I'm a listener of the podcast "Security Now" where they often claim that there are no reasons to limit the number of characters a user can use in their passwords when they create an account on a website. I have never understood how it is even technically possible to allow an unlimited number of characters and how it could not be exploited to create a sort of buffer overflow.

I found a related question here, but mine is slightly different. The author of the other question explicitly mentions in their description that they understand why setting a maximum length of 100000000 characters would be a problem. I actually want to know why it would be a problem, is it like I have just said because of buffer overflows? But to be vulnerable to a buffer overflow, shouldn't you have a sort of boundary which you can't exceed in the first place, and thus if you didn't limit the number of characters, would you even have this risk? And if you are thinking about starving a computer's RAM or resources, could even a very large password be a problem?

So, I guess it is possible not to limit the number of characters in a password: all you'd have to do would be to not use the maxlength attribute or not have a password validation function on the server side. Would that be the secure way to do it? And if it is, is there any danger in allowing an unlimited number of characters for your passwords? On the other hand, NIST recommends developers to allow for passwords up to 64 characters at least. If they take the time to recommend a limitation, does it mean there has to be one?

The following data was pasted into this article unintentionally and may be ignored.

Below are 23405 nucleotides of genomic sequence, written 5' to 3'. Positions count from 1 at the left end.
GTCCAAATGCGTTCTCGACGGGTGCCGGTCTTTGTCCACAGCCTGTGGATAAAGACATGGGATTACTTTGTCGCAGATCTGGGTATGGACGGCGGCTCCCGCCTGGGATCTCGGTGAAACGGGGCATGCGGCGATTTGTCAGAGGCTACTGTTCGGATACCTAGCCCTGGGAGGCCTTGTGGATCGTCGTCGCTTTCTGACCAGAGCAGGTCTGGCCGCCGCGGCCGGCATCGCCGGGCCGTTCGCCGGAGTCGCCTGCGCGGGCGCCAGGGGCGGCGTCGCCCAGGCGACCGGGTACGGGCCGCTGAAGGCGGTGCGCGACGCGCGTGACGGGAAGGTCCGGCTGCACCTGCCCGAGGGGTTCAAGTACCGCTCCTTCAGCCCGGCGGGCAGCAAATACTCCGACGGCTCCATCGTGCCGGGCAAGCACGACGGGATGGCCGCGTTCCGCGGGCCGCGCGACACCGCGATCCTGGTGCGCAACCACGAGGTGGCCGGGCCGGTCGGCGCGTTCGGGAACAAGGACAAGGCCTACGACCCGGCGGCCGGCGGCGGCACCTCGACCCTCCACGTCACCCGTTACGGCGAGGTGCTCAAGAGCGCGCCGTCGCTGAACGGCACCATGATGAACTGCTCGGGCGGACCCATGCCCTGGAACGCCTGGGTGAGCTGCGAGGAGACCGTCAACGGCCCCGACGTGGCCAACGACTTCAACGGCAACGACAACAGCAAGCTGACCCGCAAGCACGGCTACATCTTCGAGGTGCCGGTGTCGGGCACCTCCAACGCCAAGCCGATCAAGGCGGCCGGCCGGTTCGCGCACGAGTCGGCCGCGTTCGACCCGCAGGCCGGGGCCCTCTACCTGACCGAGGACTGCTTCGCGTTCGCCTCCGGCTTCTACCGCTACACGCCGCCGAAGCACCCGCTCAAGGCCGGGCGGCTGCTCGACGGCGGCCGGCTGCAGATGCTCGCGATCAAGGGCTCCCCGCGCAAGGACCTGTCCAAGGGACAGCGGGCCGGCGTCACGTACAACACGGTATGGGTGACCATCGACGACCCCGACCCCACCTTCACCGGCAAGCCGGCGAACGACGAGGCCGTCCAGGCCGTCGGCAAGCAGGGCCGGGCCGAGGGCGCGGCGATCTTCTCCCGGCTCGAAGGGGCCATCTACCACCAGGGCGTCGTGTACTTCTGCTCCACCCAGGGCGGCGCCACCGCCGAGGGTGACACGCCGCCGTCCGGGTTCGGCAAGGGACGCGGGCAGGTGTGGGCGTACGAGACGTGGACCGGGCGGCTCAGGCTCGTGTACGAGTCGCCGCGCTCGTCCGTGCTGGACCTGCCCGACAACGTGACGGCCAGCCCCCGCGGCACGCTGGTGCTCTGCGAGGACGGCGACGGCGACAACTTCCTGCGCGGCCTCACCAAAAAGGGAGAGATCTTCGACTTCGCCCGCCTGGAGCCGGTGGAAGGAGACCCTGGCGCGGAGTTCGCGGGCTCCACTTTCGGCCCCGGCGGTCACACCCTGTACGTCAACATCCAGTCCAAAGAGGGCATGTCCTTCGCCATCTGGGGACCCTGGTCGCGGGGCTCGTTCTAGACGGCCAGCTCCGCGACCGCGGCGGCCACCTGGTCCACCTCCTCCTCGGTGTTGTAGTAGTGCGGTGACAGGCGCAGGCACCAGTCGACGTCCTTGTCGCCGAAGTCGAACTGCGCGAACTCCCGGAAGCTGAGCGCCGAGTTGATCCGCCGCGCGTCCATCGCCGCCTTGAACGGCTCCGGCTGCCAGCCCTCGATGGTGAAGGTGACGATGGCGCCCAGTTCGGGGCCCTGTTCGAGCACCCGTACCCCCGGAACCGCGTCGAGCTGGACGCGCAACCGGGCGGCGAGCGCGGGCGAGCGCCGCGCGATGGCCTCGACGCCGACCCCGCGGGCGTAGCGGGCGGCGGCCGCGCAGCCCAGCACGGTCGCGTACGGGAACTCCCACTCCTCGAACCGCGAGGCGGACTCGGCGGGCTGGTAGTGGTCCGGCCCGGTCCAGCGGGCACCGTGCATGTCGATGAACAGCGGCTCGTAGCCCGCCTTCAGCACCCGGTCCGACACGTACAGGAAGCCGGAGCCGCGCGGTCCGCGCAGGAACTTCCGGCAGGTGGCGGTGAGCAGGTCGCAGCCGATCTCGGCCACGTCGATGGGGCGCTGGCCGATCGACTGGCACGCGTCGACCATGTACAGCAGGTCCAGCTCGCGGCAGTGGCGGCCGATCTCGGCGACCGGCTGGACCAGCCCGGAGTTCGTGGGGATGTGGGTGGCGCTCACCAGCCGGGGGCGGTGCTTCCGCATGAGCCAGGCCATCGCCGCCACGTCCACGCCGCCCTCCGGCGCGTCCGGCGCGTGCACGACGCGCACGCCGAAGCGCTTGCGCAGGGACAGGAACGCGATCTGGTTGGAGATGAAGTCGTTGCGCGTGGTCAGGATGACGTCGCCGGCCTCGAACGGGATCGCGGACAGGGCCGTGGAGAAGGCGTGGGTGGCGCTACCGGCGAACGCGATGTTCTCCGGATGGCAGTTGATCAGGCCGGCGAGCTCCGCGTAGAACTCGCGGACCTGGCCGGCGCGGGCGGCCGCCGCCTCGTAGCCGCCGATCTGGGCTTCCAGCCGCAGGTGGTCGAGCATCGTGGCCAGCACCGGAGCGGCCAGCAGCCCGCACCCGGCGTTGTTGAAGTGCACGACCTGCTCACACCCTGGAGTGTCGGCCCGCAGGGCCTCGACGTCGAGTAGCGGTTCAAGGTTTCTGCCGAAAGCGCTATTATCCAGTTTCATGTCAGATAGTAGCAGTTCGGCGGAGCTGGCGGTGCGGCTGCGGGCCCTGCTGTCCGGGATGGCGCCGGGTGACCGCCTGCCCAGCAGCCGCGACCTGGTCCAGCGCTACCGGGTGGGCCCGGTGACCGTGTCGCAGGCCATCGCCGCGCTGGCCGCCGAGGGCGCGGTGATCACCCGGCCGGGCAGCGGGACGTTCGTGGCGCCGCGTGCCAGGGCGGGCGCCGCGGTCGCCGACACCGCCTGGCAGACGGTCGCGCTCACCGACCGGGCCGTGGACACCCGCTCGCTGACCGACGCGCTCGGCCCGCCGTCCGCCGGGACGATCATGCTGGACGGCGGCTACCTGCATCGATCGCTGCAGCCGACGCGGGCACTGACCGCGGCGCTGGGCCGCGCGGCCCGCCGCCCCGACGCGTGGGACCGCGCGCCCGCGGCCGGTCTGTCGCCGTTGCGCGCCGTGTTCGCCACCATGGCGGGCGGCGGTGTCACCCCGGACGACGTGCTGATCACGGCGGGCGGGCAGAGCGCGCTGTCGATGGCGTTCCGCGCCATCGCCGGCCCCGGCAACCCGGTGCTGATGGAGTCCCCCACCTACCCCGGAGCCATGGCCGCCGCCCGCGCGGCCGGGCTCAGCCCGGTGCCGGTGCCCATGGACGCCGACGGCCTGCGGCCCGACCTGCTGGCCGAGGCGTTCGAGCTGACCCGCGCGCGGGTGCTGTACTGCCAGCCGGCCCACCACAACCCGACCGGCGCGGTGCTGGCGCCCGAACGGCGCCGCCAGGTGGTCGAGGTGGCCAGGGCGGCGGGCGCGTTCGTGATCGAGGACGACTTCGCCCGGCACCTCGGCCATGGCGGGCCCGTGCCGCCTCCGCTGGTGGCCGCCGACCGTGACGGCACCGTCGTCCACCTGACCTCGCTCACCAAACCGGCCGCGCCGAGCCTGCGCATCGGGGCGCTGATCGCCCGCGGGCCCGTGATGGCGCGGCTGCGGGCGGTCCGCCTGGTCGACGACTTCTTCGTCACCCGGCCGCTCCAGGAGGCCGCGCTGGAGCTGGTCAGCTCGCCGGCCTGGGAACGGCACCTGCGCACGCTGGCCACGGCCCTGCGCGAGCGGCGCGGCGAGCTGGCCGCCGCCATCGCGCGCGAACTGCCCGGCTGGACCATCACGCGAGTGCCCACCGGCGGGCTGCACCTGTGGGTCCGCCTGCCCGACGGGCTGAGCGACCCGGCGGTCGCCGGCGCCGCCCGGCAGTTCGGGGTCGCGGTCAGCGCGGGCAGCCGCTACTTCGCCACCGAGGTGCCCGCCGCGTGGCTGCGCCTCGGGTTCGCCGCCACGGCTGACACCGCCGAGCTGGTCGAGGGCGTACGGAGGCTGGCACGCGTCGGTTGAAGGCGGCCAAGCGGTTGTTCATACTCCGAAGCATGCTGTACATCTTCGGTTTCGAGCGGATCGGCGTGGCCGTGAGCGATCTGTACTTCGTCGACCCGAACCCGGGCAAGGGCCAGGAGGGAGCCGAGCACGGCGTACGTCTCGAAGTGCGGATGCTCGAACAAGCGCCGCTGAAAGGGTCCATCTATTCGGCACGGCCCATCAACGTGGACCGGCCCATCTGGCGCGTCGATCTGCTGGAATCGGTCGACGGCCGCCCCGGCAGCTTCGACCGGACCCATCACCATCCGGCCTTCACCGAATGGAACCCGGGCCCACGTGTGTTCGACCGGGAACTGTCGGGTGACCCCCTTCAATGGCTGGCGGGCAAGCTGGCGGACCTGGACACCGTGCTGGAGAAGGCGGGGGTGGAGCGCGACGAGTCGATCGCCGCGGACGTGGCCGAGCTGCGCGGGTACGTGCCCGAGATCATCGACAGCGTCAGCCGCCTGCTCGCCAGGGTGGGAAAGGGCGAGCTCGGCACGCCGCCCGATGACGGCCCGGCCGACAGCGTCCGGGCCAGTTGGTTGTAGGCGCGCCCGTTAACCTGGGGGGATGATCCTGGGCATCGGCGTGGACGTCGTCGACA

Some have suggested that this question could be a duplicate of my question. It is not. The other question starts from the premise that there is always a threshold on passwords, I was just wondering if there was a reason to put a threshold on passwords to begin with.

  • 10
    Generally speaking passwords are not stored in plain text but are hashed. Depending on the hash algorithm used, the maximum characters are limited by the algorithm. Calculating a hash of a password with 'unlimited' characters on the other hand would be rather CPU intensive.
    – Jeroen
    Sep 6, 2020 at 19:26
  • When you say that the maximum characters are limited, you mean the characters of the hash? Isn't a hash function by definition a function that accepts an unlimited number of inputs but has only a limited number of outputs? So, if I understand your argument, do you mean that it's technically feasible but that it would just be intensive?
    – Thomas
    Sep 6, 2020 at 19:29
  • 5
    Unless using a low-level language, an application developer typically doesn't need to worry about buffer overflows in their own code. Sep 6, 2020 at 22:46
  • 1